“PHE’s evidence review argues that e-cigarette use, alone or in combination with licensed medication and behavioural support from a stop smoking service, appears to be helpful in the short term, and that e-cigarettes have contributed to tens of thousands of additional quitters from smoking in England.”

“The PHE evidence review concluded that ‘to date there have been no identified health risks of passive vaping to bystanders’. PHE has produced guidance for organisations on developing appropriate vaping policies for public places and workplaces. Such policies should be based on the evidence and support smokers to quit while managing any identified risks.”

“PHE has committed to include messages about the relative safety of e-cigarettes within quit smoking campaigns such as during the annual Stoptober campaign,” continued Brine.

Brine is not prepared to offer additional funds to support awareness campaigns, preferring to leave decisions on what support to offer to Public Health England.

Shortfills & Nic Shots

Shannon wanted to know, “what assessment [Brine] has made of the adequacy of the regulatory regime in relation to the production of nicotine (a) shots and (b) shortfills,” and, “if [Brine] will conduct an assessment of the (a) adequacy of the regulation of non-nicotine liquid for vape products and (b) the medical effects of shortfills or nicotine shots.”

Brine’s response was to announce an intention to address this matter at some point in the future: “As shortfills do not contain nicotine when sold they are not regulated under the Tobacco and Related Products Regulations, but are covered by General Product Safety Regulations. The Government will conduct a review of the TRPR at a later date.”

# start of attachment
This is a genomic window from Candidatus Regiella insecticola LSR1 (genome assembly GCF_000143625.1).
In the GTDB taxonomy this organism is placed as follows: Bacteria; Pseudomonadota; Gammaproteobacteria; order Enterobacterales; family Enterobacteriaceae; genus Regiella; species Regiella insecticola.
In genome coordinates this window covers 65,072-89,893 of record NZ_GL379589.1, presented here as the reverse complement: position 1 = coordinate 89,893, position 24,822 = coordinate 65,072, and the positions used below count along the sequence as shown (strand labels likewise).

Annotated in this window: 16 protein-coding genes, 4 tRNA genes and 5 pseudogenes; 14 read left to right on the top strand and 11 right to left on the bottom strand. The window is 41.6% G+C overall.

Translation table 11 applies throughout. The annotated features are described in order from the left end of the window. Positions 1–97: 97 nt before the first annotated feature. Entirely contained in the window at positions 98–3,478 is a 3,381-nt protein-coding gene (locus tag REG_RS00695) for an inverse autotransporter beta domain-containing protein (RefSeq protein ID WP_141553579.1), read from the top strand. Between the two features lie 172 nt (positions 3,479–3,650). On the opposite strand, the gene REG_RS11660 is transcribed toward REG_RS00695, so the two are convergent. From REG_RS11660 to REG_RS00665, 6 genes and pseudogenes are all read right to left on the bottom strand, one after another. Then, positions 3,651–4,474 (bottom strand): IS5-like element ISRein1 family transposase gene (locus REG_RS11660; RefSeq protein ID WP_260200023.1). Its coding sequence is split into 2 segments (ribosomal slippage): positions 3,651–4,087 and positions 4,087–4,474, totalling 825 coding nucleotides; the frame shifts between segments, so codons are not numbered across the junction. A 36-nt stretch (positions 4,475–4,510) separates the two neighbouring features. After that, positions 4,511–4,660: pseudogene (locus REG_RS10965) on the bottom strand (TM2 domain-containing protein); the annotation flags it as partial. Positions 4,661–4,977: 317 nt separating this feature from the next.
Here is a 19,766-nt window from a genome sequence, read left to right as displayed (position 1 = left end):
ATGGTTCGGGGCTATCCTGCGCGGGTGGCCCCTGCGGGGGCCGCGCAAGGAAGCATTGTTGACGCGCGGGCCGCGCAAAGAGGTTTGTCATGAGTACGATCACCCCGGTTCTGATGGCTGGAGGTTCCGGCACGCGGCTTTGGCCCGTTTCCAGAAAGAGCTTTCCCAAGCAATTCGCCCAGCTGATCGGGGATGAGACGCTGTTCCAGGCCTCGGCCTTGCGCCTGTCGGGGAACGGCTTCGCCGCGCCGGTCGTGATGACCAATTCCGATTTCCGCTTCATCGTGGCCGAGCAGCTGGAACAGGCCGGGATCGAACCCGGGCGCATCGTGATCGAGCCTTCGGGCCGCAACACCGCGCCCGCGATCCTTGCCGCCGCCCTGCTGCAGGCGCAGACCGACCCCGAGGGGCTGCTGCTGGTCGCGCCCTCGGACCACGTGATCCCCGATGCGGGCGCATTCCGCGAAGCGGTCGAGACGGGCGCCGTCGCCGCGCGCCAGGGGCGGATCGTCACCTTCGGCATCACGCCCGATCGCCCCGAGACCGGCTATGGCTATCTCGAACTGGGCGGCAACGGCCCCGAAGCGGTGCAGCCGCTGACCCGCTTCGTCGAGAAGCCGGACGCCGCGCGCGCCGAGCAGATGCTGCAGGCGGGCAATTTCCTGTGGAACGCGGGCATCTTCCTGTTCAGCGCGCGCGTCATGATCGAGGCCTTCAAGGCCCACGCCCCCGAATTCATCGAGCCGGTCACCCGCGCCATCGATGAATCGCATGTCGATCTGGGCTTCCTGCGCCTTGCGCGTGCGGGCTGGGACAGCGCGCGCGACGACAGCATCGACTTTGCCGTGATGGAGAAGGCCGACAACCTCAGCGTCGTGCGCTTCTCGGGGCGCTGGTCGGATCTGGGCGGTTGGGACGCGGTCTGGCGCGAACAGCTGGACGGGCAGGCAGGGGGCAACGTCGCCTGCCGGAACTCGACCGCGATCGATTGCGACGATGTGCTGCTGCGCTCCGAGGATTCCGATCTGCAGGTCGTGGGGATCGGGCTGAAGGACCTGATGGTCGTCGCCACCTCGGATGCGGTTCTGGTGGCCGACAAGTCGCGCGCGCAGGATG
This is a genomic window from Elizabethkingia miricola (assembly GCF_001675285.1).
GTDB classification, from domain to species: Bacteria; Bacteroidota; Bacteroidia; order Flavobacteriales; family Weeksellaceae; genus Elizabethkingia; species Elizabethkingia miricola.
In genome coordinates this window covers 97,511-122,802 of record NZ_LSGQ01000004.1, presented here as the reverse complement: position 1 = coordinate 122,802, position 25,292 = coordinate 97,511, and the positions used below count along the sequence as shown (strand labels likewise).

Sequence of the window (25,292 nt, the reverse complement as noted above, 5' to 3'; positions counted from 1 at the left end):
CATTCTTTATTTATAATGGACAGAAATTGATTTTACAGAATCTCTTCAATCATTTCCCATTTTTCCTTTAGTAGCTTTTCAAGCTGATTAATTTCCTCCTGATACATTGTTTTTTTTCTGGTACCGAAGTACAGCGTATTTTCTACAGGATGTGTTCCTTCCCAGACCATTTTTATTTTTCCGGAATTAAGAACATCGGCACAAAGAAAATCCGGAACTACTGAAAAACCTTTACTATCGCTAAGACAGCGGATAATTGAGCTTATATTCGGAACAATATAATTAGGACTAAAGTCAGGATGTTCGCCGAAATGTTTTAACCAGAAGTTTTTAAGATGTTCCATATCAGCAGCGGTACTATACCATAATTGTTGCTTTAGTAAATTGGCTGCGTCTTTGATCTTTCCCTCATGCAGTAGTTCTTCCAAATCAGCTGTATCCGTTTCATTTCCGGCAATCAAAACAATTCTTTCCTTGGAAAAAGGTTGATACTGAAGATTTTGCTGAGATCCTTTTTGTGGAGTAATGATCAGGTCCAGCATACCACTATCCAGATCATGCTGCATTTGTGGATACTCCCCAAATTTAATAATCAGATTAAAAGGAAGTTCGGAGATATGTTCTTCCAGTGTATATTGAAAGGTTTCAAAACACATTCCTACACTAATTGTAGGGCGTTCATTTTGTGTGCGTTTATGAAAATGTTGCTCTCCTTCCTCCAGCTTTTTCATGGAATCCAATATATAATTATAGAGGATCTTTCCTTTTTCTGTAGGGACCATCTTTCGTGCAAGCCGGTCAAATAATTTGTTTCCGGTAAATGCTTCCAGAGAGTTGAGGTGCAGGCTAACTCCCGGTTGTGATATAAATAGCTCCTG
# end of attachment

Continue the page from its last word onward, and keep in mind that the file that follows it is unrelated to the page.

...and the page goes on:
Efficacy & Supporting Smoking Cessation

Shannon wanted to know about the efficacy of vaping and what the government understands about its potential to stop smoking. He asked, “What assessment [Brine] has made of the potential effect on levels of smoking of an increase in the take-up of vaping, and whether [Brine’s] Department has received representations on the link between the levels of (a) vaping and (b) smoking.”

Finally, Shannon asked, “what assessment [Brine] has made of the potential merits of reviewing the policy of local stop smoking services in order to promote vaping.”

In his reply, Brine noted: “Smoking rates have fallen steeply in recent years at the same time as e-cigarette use has increased. Adult smoking prevalence in England is 14.9%, the lowest rate on record, whilst around 2.5 million people in England use e-cigarettes, the majority of whom no longer smoke.”

“Whilst the link between uptake of vaping and decline in smoking is not straightforward, the latest research suggests that up to 57,000 people a year are quitting smoking through e-cigarette use who would not have quit through other means.”

Although ministers and officials receive a wide range of representations from different stakeholders, Brine stated that the government would continue to take its direction from the annual Public Health England report.

Brine concluded: “Local stop smoking services are able to promote vaping as a tool to stop smoking, drawing upon advice from Public Health England and the National Centre for Smoking Cessation and Training. According to Public Health England, smokers who combine e-cigarettes with local stop smoking services have some of the highest quit rates of all service users.”

 Dave Cross
Article by Dave Cross
Freelance writer, physicist, karateka, dog walker